SXSW 2009, Day 3: Disaster, but Zimbabwe rules!

Say what? Well, here's what I'm saying: My third night of music at SXSW was a reminder that, when things go wrong, they can go really wrong. Until they're saved by — but I'm getting ahead of myself. (Shown above: Chiwoniso.)

Ken Richardson here, and I can also tell you that the actual day of Friday started out fine. Smashing, in fact. In my continuing quest to follow the exploits of one singled-out band at SXSW, I had made a date with the Grates (see my posts for Day 1 and Day 2). First, we did a photo shoot, courtesy of our famous rock & roll photographer, Ebet Roberts.

(That word "famous" was applied to her yesterday by none other than Devo, who are speaking and playing at SXSW this year. At the beginning of her photography career, Ebet shot the likes of the Ramones, Talking Heads, and yes, Devo. And when she saw the band yesterday at their press conference, they recognized her and said: "Look at you now. You're famous." Ebet demurred, but they insisted. "No, really, you're famous!" And so she is. But I digress . . .)

After shooting the Grates both inside the Convention Center (where we covered them with Legos!) and outside, we all strolled to Brush Square Park for the band's gig at the day party known as the Aussie BBQ. Once again, it didn't take long before they had the audience in their hands, despite the warm day under a hot tent.

We then returned to the Convention Center for a sit-down interview in the Artists' Lounge. You'll be able to read that interview soon in the print mag. For now, suffice it to say that Patience, John, and Alana are as charming offstage as they are giddy onstage.

But then, the night fell. And it fell hard.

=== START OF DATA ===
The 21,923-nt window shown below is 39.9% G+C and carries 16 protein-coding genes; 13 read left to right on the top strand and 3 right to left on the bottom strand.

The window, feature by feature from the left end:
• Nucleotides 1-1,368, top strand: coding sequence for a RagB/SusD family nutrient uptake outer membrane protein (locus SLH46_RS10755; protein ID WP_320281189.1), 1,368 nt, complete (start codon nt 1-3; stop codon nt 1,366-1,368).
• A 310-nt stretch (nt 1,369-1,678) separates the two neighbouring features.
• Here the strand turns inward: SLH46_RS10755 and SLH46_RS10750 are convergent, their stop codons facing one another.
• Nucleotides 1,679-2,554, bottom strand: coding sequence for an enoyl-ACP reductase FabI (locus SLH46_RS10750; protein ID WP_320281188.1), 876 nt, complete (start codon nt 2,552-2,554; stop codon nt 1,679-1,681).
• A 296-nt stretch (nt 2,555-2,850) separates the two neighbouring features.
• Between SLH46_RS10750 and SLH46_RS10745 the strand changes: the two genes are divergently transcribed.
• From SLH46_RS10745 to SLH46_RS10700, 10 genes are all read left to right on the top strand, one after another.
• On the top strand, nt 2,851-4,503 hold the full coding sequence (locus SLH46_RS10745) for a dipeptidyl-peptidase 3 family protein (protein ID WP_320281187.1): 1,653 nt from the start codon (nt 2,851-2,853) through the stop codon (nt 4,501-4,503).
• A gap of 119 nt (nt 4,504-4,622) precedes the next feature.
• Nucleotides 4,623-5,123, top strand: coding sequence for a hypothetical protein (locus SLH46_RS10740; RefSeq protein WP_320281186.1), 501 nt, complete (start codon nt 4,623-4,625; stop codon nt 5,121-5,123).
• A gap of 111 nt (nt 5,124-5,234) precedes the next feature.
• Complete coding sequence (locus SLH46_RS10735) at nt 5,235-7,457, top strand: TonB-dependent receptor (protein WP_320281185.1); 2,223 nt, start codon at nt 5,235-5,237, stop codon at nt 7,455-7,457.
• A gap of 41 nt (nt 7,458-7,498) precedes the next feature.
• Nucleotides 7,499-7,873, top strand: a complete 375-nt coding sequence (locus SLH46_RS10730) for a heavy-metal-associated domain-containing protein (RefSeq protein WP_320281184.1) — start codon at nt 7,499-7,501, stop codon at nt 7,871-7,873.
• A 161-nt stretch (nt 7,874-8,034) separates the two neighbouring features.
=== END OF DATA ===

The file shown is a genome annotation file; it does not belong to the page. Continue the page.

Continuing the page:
Come with me now, if you dare . . .

First up: Future of the Left (Cardiff, Wales). Listen, guys, it's 2009: There's no excuse for a club gig to be this crushingly loud. Especially a gig in a club that's as compact as the Aces Lounge. This was a brutal assault that even earplugs couldn't stop (and I speak from experience). I even saw people putting their fingers in their ears, on top of their earplugs. Halfway into the second song, I was all the way out the door. Which is too bad, because the band's "percussion-heavy guitar skronk" (so tipped by Marc Savlov in The Austin Chronicle) might have fared much better under different circumstances.

I stumbled down the street — wait a minute, a word about that street. Meaning the famous Sixth Street. Somebody, in their infinite wisdom, has placed spotlights atop a crane at the central intersection of Sixth and Trinity. Said spotlights glare right into your eyes as you walk toward them down the street (which is always blocked off for pedestrians during SXSW). The effect is to ruin what has always been a wonderful people-watching experience — especially on Friday and Saturday, when the Spring Breakers and the local University of Texas students swarm the already burgeoning ranks of SXSW attendees.

So meanwhile, there I went blindly stumbling down the street, thinking I could maybe catch the rest of the set by a band called Speak (Austin, Texas — yes, at last, some room for an Austin band in my schedule!). But when I arrived, the band was crashing unremarkably through its last notes. Humph.